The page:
Abstracts are provided in the language submitted.

Biodiversity is declining across the globe, with climate change and land-use change frequently implicated as primary causes. Understanding the mechanisms behind declines is critical for developing effective conservation and management strategies. Pollinators are an especially important group to understand biodiversity change in, given the ecosystem services that they provide, and bumblebees (Bombus) are a particularly important and beautiful group of wild pollinators. We use a large dataset of bumblebee observations, and geospatial and statistical methods, to relate historic trends (between 1900-1974 and 2000-2018) in local extinction and colonization to concurrent changes in climate and human land use. We investigate the historic effect that protected areas have had on bumblebee biodiversity, and whether they appear to have mitigated declines from climate change and land-use change. We find a likely mechanism of how climate change has driven biodiversity change and introduce a broadly applicable methodology to improve prediction of climate change-related risk. This work implicates the increasing frequency and severity of extreme weather events in pollinator declines, and suggests that the creation and maintenance of microrefugia within landscapes could help slow extirpations. Human land-use is not always associated with declines, suggesting that properly managed human landscapes could have minimal effects on pollinators. Interactions between climate change and land-use change are important, but complex. In the face of this, protected areas are related to lower local extinction risk for bumblebees, especially in very human-dominated areas.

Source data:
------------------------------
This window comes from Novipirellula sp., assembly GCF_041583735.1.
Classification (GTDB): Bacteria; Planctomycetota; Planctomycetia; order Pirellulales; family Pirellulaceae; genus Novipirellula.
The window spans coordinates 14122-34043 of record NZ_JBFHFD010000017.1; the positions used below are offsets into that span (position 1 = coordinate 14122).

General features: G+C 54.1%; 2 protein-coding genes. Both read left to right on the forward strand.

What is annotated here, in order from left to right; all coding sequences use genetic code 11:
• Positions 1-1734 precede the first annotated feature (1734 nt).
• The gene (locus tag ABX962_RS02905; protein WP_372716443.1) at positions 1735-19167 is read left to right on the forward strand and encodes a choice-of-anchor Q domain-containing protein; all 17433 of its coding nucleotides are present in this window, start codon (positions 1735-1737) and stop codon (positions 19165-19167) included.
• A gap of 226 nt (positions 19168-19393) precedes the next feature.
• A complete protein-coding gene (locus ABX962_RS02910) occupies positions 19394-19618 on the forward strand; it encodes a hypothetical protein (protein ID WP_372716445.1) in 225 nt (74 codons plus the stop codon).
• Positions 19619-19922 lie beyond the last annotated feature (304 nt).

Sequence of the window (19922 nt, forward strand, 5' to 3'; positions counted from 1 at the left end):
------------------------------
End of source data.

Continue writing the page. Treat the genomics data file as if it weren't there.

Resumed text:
Dr. Peter Soroye